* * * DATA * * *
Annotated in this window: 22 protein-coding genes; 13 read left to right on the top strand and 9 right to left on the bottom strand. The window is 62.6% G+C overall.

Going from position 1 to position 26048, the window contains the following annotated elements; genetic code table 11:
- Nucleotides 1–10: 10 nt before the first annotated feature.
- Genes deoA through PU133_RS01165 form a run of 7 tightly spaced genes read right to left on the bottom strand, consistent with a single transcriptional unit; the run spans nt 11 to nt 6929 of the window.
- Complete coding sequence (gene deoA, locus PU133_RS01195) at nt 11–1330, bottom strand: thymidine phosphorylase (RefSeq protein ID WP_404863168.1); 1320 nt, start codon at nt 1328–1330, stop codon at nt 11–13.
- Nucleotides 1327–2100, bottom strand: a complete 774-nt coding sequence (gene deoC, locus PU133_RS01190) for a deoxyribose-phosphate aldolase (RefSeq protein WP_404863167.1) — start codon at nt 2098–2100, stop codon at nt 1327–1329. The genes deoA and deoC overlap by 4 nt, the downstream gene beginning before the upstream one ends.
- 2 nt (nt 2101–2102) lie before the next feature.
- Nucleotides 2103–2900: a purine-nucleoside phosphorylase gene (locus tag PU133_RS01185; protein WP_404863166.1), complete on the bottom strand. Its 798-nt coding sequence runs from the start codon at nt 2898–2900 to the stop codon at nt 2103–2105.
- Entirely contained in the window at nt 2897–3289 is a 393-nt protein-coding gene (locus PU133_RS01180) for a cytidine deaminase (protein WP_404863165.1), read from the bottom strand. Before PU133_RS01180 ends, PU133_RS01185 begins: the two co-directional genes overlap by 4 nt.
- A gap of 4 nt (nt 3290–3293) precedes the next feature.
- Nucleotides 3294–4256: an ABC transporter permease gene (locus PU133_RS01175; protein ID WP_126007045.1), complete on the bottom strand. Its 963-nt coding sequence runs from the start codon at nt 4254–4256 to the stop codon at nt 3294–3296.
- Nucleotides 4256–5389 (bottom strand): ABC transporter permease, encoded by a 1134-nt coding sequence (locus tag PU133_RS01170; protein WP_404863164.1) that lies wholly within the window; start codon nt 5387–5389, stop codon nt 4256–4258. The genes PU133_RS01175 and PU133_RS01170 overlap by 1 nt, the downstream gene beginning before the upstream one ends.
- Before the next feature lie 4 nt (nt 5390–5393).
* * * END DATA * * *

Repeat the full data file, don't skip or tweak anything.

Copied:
Annotated in this window: 22 protein-coding genes; 13 read left to right on the top strand and 9 right to left on the bottom strand. The window is 62.6% G+C overall.

Going from position 1 to position 26048, the window contains the following annotated elements; genetic code table 11:
- Nucleotides 1–10: 10 nt before the first annotated feature.
- Genes deoA through PU133_RS01165 form a run of 7 tightly spaced genes read right to left on the bottom strand, consistent with a single transcriptional unit; the run spans nt 11 to nt 6929 of the window.
- Complete coding sequence (gene deoA, locus PU133_RS01195) at nt 11–1330, bottom strand: thymidine phosphorylase (RefSeq protein ID WP_404863168.1); 1320 nt, start codon at nt 1328–1330, stop codon at nt 11–13.
- Nucleotides 1327–2100, bottom strand: a complete 774-nt coding sequence (gene deoC, locus PU133_RS01190) for a deoxyribose-phosphate aldolase (RefSeq protein WP_404863167.1) — start codon at nt 2098–2100, stop codon at nt 1327–1329. The genes deoA and deoC overlap by 4 nt, the downstream gene beginning before the upstream one ends.
- 2 nt (nt 2101–2102) lie before the next feature.
- Nucleotides 2103–2900: a purine-nucleoside phosphorylase gene (locus tag PU133_RS01185; protein WP_404863166.1), complete on the bottom strand. Its 798-nt coding sequence runs from the start codon at nt 2898–2900 to the stop codon at nt 2103–2105.
- Entirely contained in the window at nt 2897–3289 is a 393-nt protein-coding gene (locus PU133_RS01180) for a cytidine deaminase (protein WP_404863165.1), read from the bottom strand. Before PU133_RS01180 ends, PU133_RS01185 begins: the two co-directional genes overlap by 4 nt.
- A gap of 4 nt (nt 3290–3293) precedes the next feature.
- Nucleotides 3294–4256: an ABC transporter permease gene (locus PU133_RS01175; protein ID WP_126007045.1), complete on the bottom strand. Its 963-nt coding sequence runs from the start codon at nt 4254–4256 to the stop codon at nt 3294–3296.
- Nucleotides 4256–5389 (bottom strand): ABC transporter permease, encoded by a 1134-nt coding sequence (locus tag PU133_RS01170; protein WP_404863164.1) that lies wholly within the window; start codon nt 5387–5389, stop codon nt 4256–4258. The genes PU133_RS01175 and PU133_RS01170 overlap by 1 nt, the downstream gene beginning before the upstream one ends.
- Before the next feature lie 4 nt (nt 5390–5393).